Sleep Advice for Children

Family Health

Quality sleep is essential for children’s growth and development. A decent night’s sleep will help them to do better at school, allow them to react more quickly to situations, have a more developed memory, learn more effectively and solve problems, plus it will make them less susceptible to colds and other minor ailments, less irritable and better behaved!

Sleep deprivation causes increased hyperactivity and other behavioural problems, as well as damaging physical and mental development. Poor sleep habits from an early age can lead to long term sleep problems.

While children are taught about nutrition and regular exercise the third critical ingredient of a healthy lifestyle – sleep – is barely touched upon. Youngsters need to be taught a healthy lifestyle includes a good night’s sleep.

There are so many different factors which can affect children’s sleep. From the bedroom environment not being quite right, such as too much noise or light, or the temperature being too high or low, to more potentially serious problems.

Night terrors, suffered by small children, nightmares and bedwetting as well as chronic illnesses, such as asthma, can all play a role in sleep deprivation. And if a child isn’t getting enough sleep, then the parents probably aren’t either – causing increasing stresses among the whole family.

Establishing and sticking to a regular bedtime routine is essential to promote good quality sleep in children. Children generally respond well to routine and this is normally along the lines of teatime, followed by quiet play, bath, story and then bed. Bedtime should be around the same time each evening.

Young children don’t know when they are tired and therefore become overtired easily and demonstrate this by becoming fractious, tearful, clingy and bad tempered.

Meet Daisy

Daisy goes to bed between 6.30pm and 9.30pm, and generally takes over an hour to fall asleep. She cries out for her parents and tries to come downstairs to see them. She has quite long naps throughout the day, some of which are at inappropriate times, like 4pm-5pm.

She does not feel secure enough to drop off to sleep herself, and constantly calls for her parents. Daisy’s parents feel it is an ongoing battle, and they are desperate to get their evenings back. The situation causes tension in the family home, as they get snappy with each other due to tiredness.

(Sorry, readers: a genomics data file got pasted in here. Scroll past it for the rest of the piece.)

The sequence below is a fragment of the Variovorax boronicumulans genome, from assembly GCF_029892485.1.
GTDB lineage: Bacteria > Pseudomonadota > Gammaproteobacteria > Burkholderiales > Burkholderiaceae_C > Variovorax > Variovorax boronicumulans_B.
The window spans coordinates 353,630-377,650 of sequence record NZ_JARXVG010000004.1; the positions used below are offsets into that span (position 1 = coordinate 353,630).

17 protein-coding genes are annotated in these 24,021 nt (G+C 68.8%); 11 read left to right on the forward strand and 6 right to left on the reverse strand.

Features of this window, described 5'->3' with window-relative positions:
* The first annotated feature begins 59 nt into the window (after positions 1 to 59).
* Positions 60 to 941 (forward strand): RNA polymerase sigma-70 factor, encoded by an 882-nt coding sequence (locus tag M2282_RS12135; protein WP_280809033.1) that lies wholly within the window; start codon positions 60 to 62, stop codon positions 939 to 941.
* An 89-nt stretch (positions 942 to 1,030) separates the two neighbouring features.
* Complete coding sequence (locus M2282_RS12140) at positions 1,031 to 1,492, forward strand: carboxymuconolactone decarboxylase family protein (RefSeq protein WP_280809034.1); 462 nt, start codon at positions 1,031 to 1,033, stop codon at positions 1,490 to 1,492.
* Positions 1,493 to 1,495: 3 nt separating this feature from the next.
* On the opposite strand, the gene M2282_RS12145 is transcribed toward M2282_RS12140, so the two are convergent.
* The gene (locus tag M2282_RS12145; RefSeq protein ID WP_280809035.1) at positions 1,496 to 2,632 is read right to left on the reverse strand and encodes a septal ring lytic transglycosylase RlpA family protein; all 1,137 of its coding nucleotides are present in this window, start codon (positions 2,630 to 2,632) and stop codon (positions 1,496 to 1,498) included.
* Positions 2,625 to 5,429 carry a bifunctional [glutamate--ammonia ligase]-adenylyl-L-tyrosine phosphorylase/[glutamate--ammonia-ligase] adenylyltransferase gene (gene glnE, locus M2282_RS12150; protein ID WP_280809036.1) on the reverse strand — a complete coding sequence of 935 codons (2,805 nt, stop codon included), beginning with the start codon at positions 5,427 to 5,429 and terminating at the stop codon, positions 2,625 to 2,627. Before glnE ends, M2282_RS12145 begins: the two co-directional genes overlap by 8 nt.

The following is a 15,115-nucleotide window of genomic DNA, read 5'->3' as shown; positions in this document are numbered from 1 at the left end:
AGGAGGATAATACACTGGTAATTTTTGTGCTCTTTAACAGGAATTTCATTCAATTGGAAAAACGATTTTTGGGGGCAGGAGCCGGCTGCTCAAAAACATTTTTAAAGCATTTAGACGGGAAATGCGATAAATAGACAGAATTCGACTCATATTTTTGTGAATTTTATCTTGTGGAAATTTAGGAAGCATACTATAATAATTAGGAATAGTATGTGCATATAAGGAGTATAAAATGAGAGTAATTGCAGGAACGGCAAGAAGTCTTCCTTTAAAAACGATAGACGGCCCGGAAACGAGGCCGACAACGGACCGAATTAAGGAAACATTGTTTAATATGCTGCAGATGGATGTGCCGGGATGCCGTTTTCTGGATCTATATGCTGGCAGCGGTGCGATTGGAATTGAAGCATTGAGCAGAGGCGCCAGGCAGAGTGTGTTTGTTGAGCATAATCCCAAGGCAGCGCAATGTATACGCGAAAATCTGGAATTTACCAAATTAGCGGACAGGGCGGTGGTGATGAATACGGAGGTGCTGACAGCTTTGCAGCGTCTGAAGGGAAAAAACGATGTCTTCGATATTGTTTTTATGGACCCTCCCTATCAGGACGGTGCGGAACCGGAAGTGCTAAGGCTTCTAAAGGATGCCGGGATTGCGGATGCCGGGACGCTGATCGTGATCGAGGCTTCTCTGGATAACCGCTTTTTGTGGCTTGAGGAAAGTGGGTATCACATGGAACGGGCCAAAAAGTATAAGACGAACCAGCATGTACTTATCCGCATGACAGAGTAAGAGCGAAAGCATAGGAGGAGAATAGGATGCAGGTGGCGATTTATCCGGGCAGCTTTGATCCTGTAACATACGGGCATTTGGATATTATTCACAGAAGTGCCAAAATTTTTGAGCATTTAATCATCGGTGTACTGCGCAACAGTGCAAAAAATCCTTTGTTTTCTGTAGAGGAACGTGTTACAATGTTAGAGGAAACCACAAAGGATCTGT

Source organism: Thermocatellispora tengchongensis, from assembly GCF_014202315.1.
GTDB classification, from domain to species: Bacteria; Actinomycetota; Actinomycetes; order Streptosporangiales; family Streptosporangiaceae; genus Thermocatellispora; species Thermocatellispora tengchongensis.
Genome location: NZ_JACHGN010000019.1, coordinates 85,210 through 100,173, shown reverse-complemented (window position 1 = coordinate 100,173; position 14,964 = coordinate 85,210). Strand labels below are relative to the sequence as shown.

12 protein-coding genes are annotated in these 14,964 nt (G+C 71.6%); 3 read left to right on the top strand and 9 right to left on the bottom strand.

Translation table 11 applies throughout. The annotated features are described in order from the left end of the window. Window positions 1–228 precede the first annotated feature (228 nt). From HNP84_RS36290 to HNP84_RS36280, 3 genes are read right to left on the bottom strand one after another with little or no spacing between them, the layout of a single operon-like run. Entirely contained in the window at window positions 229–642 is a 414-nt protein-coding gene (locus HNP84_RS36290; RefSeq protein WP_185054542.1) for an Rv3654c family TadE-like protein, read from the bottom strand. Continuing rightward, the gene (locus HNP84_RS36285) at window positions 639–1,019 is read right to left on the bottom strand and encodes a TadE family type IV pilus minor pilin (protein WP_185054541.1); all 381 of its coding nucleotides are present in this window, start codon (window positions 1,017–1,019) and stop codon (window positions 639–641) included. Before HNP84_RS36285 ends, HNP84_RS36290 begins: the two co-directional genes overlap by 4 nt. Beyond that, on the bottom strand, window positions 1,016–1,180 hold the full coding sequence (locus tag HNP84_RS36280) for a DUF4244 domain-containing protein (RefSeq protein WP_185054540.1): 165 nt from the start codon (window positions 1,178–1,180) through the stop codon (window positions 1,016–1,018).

Restful environment

Daisy’s parents should check her mattress and ensure it is comfortable. There should be no springs poking through and no big dips. When Daisy lies down, her spine, shoulders and hips should be supported properly.

Daisy’s room could also be rearranged to make it more suitable for sleep. Daisy’s parents should lie down with her in her room and see things from her perspective: is it untidy? Is it scary? Is it simply too stimulating?

In order to make her room better for sleeping, toys should always be tidied away, dressing gowns removed from the back of the door, and photos of the family added to make her feel more at ease. If any of her furniture, particularly her bed, also functions as a play area or toy, such as a princess bed, this should be reconsidered, as it could be too stimulating.

Finally, Daisy should be given a cuddly toy for her to sleep with, and told that she must take care of it for Mummy and Daddy, who will collect it again in the morning.

Another big factor is light and temperature levels. Daisy’s room should benefit from blackout blinds and the temperature should be kept between 16-18 degrees Celsius.

Routine

Daisy’s sleep routine should not start until an hour before she currently goes to sleep: the ‘Golden Hour’. An hour before bedtime, she should do calming activities, such as colouring or a jigsaw, and have a snack rich in tryptophan and carbohydrate, like cereal and milk or peanut butter on granary toast.

Half an hour before bedtime, Daisy should have a bath, and then go straight to her bedroom for a book or to talk. Daisy’s parents could then use massage to relax her, and say a mantra like “It’s night time, go to sleep”, before giving her a kiss. They should then stay beside her and repeat the mantra if Daisy tries to engage with them.

Each night, her parents should monitor how easily Daisy falls asleep after her routine. When it gets to the stage that she drifts off quickly, they should begin to move further and further towards the door after her goodnight kiss. Eventually, Daisy will feel secure enough to fall asleep without help.

Relaxation

Daisy’s parents are encouraged to do less energetic playing during the Golden Hour before bed. Light levels should also be reduced, and soothing sounds introduced, to create a relaxing sleep environment.

A handy guide to naps:

  • Most children under the age of 1 take two naps a day — usually one in the morning and another in the afternoon.
  • Between 12 and 24 months, most toddlers drop the morning nap but still need a one- to two-hour afternoon snooze.
  • By 2 to 3 years old, most toddlers need just a one-hour afternoon nap, and by 3 to 4 years of age, they will drop the afternoon siesta altogether.

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